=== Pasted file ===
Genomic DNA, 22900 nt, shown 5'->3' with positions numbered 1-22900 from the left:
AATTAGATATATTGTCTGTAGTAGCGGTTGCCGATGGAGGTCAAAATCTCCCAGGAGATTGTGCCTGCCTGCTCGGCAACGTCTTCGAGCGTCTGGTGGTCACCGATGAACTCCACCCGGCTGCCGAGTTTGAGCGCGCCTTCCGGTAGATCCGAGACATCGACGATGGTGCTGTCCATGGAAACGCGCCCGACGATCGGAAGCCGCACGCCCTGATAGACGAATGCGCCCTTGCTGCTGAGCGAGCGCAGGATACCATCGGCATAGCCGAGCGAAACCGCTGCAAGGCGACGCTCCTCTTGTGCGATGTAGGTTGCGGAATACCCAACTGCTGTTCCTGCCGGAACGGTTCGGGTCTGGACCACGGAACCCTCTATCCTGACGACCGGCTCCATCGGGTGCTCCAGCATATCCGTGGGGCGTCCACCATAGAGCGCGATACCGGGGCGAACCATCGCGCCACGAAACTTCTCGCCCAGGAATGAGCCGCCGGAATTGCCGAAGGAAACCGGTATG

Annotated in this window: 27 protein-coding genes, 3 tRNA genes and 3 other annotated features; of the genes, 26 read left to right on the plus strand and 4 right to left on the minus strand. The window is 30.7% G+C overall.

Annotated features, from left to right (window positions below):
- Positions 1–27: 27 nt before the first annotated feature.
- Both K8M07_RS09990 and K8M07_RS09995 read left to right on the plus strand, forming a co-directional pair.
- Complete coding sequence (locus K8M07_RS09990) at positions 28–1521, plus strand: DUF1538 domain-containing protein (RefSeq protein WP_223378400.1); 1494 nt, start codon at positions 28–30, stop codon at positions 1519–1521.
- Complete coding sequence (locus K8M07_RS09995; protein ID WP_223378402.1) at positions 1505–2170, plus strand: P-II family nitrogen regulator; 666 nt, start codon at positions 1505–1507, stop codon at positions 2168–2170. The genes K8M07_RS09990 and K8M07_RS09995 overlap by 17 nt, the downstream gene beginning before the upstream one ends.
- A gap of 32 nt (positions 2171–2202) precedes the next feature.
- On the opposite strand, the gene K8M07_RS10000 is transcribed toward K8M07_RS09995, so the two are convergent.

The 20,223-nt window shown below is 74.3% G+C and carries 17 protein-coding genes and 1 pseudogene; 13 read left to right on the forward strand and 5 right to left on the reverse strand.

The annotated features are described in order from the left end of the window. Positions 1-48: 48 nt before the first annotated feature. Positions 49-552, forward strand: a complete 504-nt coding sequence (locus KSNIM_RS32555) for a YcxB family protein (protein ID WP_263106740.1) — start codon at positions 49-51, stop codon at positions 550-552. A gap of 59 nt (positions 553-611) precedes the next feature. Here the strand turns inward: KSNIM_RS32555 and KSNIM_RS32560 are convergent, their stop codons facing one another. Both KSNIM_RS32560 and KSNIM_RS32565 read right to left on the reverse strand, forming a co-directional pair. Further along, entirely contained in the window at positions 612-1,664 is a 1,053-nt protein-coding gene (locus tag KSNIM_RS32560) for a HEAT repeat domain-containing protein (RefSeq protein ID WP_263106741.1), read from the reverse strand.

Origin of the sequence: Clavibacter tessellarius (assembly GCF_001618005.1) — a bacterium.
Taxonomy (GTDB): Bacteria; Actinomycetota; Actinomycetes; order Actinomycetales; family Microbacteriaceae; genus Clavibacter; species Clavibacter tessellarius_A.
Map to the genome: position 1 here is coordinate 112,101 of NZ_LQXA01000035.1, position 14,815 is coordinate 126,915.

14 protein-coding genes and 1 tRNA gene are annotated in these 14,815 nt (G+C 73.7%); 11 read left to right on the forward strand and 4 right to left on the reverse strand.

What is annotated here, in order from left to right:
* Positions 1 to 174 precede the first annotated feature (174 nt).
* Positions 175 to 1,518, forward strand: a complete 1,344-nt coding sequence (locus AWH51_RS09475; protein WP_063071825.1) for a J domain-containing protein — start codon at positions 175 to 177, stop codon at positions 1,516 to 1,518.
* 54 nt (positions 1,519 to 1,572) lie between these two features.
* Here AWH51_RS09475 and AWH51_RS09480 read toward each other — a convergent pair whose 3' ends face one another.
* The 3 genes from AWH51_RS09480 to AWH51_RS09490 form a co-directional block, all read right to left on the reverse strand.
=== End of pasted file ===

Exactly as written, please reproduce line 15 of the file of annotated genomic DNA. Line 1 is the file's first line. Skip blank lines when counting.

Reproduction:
Map to the genome: position 1 here is coordinate 112,101 of NZ_LQXA01000035.1, position 14,815 is coordinate 126,915.